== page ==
Let’s talk about why you don’t need every customer.
You just need the right ones.
One of the great things about being a B2B company is I’ve had the honor of working with thousands of business owners. You get to talk to them and develop deep relationships.
With all these interactions, you learn how to work together and grow your mutual businesses. And it’s in this part of the relationship that I see one of the biggest business mistakes, that’s made time and time again.
That mistake is taking every customer.
In conversations, I learn about colleagues and business owners that are desperate for sales and revenue and will agree to work with anyone.
They’ll agree to do things outside their expertise, just to land a deal. They’re fearful of losing customers and would rather struggle through trying to perform a task outside their core competency, rather than be honest with themselves by admitting they’re not a good fit to work together.
Because you’re desperate to make money and grow, you say ‘yes’ to projects you can’t deliver on.
I’ve been there. I understand what you’re going through. I empathize with you.
You don’t need every customer, you just need the right ones.
There’s a saying that 90% of your problems as a business come from 10% of your customers.
I don’t know where that saying came from, but most of your problems will come from a small number of your customers.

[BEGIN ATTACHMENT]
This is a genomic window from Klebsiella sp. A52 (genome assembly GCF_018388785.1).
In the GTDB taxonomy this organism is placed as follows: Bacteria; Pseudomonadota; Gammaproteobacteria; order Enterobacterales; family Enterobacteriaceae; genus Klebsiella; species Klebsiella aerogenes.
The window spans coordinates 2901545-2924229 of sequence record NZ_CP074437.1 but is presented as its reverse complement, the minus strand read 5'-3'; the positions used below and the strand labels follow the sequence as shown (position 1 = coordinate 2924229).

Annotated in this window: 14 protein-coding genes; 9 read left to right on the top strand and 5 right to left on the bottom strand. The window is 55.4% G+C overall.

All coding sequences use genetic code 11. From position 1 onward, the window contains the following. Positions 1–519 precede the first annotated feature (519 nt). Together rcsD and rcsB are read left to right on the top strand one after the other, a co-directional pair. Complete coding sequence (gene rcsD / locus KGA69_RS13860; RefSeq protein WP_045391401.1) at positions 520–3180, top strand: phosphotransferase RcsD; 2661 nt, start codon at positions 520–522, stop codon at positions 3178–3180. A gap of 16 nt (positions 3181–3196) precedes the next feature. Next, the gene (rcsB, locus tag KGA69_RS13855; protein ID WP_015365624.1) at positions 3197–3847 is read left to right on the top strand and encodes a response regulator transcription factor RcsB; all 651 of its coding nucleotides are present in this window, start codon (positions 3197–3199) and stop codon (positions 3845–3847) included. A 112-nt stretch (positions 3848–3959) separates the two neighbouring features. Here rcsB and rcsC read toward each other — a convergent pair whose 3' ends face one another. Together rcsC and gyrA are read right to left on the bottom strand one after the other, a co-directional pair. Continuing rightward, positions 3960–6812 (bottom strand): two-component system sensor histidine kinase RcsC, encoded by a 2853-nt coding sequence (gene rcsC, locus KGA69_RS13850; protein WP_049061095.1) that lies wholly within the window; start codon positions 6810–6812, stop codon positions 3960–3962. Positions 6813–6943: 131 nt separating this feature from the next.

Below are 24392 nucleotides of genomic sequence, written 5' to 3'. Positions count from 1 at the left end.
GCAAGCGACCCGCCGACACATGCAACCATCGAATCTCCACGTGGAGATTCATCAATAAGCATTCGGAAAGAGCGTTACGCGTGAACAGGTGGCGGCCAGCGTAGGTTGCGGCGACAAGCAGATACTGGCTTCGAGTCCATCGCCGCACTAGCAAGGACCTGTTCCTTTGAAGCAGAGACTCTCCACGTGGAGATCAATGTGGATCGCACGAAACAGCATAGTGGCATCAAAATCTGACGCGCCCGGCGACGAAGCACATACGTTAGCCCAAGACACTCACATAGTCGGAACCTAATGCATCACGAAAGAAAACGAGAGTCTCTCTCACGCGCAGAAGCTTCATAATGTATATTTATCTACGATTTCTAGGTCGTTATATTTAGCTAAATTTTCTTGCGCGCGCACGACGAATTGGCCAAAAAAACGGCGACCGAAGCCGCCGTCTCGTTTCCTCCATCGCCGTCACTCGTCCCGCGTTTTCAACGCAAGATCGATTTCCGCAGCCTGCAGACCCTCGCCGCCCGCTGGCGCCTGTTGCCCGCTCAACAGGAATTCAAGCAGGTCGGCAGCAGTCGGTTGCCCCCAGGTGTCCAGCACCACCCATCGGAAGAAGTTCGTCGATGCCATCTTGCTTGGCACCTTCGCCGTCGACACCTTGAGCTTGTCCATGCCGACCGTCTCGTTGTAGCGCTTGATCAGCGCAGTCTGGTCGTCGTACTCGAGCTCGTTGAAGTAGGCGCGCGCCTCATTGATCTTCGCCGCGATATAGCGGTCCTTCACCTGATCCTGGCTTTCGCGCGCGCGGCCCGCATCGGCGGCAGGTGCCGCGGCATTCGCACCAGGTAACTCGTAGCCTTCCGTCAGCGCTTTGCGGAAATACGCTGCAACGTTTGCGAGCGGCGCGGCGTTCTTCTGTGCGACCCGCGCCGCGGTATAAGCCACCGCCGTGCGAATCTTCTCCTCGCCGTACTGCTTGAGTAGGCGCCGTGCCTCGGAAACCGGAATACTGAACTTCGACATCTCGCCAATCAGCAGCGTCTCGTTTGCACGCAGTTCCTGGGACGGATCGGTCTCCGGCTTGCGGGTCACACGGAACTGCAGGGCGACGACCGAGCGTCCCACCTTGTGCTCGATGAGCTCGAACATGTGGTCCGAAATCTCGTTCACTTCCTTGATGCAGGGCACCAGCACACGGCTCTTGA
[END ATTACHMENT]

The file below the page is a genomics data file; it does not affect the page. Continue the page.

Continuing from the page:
A lot of entrepreneurs, when they first start out, will do anything for a buck. They’ll take anyone to survive. Sometimes that’s necessary in the beginning.
The problem comes from when you let people down because you promised something you couldn’t deliver on.
Here’s an example. I was flying back from a technology conference last week, and ended up talking with a tech company. They were frustrated and they said they signed a new client who is outside their normal range of expertise. Long story short, the tech company didn’t charge what they normally do, and undervalued the scope of the project they were creating for the customer.
They ended up spending about three times more than they should have with the new client, and now they’re in a situation where they’re losing money because of this. Not to mention, the customer is not all that happy.
It’s a bad situation for everyone. You’ve signed the wrong customer that you’re not fit to take care of, and now no one is happy.
Now none of this is the customer’s fault. They were simply the wrong fit for your business.
A lot of businesses, especially new companies, just focus on getting anyone, they don’t ask if this is the type of client they can make happy.
In contrast, the alternative is finding the right customers, who are looking for services you’re actually equipped to provide.
What about customers that are awful to work with?
Now sometimes, you will have a customer who wants your product or service but is just plain difficult.
Sometimes, it’s not going to be your fault for failing to provide a service. There are cases where some customers are simply not the right fit to work with, despite all the signs telling you otherwise.
I’m an extrovert, and I like people. I have a positive mindset, and I want to positively impact those people through my interactions with them.
Obviously, not everyone’s an extrovert, and that’s fine. However, because I am an extrovert, I tend to get along with different personality types. It also means I desperately want to help those I work with.
There have been times when I realize I shouldn’t work with a person, and that’s okay. It’s not their fault. It’s not my fault. It is what it is. Through the years there’s only been a handful of times where there’s been a few customers I wouldn’t want to work with.
Sometimes it’s not their fault, and we just want different things and have opposite expectations.